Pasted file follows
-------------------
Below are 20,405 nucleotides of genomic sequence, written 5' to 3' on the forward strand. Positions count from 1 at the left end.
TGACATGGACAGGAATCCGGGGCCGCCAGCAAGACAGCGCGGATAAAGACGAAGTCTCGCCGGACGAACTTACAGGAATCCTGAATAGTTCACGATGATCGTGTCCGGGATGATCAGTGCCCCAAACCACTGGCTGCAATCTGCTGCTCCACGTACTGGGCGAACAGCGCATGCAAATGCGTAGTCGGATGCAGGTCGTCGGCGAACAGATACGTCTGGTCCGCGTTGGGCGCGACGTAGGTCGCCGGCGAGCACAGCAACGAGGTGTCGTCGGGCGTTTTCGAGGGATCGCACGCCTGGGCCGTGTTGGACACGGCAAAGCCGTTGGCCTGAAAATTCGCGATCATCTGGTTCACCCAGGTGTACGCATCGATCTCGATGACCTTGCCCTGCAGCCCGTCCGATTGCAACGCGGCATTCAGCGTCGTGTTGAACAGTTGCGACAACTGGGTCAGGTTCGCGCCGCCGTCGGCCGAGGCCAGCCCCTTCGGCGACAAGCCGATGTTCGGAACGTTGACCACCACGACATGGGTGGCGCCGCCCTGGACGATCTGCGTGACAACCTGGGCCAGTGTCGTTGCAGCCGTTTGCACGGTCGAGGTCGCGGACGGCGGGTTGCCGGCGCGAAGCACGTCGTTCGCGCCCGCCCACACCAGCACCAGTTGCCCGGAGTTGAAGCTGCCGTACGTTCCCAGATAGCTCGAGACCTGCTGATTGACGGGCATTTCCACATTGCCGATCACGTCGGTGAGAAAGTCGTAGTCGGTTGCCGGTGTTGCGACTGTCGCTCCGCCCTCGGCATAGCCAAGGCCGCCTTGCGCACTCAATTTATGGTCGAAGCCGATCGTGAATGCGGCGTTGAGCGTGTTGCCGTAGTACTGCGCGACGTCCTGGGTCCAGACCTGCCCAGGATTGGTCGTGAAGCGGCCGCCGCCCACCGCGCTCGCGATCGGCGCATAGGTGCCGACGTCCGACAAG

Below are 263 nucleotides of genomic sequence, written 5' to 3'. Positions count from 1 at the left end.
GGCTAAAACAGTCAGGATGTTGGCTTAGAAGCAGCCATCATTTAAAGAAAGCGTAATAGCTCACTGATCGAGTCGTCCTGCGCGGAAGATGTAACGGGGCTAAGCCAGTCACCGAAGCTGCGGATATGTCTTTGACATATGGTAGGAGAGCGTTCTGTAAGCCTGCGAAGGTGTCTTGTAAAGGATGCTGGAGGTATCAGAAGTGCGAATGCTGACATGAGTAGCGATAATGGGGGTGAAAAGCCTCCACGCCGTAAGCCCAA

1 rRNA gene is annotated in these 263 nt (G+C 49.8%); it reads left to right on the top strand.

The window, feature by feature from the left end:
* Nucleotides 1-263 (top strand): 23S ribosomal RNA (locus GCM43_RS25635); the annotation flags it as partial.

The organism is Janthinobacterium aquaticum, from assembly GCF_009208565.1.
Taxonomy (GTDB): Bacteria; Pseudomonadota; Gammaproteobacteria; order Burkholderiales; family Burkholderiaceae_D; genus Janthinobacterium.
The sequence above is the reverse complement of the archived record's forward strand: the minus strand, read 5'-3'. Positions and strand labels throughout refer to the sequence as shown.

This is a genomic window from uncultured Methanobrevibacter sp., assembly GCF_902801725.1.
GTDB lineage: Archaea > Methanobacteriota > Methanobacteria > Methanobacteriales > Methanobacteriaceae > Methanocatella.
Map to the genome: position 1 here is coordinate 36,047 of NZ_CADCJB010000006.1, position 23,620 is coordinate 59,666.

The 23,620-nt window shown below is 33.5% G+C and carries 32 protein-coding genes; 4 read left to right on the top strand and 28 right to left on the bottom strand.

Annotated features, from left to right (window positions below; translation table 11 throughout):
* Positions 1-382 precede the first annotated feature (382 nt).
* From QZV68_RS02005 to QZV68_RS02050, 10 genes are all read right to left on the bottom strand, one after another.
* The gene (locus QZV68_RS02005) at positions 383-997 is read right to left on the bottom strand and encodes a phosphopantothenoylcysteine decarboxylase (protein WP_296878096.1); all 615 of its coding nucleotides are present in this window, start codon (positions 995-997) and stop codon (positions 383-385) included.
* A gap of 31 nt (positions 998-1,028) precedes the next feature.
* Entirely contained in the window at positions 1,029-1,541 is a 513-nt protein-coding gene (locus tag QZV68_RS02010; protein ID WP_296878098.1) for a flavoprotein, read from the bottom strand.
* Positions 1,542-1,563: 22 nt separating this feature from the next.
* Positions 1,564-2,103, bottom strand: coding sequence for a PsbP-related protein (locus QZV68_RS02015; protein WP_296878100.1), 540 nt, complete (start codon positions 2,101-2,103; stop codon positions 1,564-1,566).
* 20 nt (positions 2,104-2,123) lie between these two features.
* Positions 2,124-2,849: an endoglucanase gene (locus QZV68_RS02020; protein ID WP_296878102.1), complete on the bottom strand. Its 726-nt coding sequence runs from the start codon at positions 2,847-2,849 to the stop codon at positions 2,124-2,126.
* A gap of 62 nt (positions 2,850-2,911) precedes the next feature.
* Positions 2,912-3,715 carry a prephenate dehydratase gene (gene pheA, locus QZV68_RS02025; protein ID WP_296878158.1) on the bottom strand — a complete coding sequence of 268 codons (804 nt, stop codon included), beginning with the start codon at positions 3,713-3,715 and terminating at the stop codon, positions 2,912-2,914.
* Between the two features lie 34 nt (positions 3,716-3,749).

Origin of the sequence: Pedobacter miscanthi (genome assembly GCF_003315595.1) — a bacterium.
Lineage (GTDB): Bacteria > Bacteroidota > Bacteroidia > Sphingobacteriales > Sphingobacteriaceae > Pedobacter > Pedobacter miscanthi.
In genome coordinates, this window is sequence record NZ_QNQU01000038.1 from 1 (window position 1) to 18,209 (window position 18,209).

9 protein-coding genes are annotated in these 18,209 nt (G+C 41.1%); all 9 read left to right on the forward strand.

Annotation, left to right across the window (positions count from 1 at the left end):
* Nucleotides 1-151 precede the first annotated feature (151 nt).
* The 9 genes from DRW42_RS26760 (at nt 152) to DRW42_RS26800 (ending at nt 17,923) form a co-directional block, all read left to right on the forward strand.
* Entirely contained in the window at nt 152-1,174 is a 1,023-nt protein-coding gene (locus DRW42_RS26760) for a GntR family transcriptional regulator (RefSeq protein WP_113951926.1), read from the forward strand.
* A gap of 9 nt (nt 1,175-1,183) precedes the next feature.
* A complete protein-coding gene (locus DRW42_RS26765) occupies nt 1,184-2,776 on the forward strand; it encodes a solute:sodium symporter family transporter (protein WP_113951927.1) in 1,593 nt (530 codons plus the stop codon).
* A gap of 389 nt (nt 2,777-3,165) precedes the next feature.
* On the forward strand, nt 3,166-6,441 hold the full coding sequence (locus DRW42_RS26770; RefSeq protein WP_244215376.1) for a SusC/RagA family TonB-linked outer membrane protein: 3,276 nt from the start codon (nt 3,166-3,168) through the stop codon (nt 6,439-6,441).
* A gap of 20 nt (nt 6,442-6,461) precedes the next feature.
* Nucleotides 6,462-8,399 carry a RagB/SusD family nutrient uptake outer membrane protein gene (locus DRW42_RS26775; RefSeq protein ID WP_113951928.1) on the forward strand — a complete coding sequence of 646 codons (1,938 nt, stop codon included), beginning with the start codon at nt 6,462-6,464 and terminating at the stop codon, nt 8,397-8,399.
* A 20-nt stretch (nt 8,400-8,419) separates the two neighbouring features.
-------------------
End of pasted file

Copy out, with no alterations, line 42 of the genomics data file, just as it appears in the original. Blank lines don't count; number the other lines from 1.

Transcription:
* A 20-nt stretch (nt 8,400-8,419) separates the two neighbouring features.